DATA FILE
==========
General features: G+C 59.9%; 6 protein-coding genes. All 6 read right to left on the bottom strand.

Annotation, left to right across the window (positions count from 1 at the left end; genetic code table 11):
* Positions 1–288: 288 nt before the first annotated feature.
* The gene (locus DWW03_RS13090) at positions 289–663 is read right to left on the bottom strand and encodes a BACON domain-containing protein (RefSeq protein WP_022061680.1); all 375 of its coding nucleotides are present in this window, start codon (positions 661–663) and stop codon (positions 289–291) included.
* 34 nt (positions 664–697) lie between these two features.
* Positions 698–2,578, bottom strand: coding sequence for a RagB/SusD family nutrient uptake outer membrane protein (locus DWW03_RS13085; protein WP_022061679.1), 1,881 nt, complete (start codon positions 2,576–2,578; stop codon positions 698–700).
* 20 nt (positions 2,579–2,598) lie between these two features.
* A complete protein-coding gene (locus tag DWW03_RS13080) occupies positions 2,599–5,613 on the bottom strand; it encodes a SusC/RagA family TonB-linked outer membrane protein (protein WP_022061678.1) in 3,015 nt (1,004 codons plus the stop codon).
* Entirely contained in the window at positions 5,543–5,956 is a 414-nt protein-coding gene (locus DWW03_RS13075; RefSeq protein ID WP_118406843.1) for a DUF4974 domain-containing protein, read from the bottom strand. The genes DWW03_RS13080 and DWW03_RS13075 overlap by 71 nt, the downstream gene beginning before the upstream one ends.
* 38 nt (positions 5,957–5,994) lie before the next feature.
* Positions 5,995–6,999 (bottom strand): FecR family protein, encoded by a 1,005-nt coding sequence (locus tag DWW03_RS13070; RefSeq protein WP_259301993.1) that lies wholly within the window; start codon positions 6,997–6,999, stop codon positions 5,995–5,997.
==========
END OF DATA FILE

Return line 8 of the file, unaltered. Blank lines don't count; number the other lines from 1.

* A complete protein-coding gene (locus tag DWW03_RS13080) occupies positions 2,599–5,613 on the bottom strand; it encodes a SusC/RagA family TonB-linked outer membrane protein (protein WP_022061678.1) in 3,015 nt (1,004 codons plus the stop codon).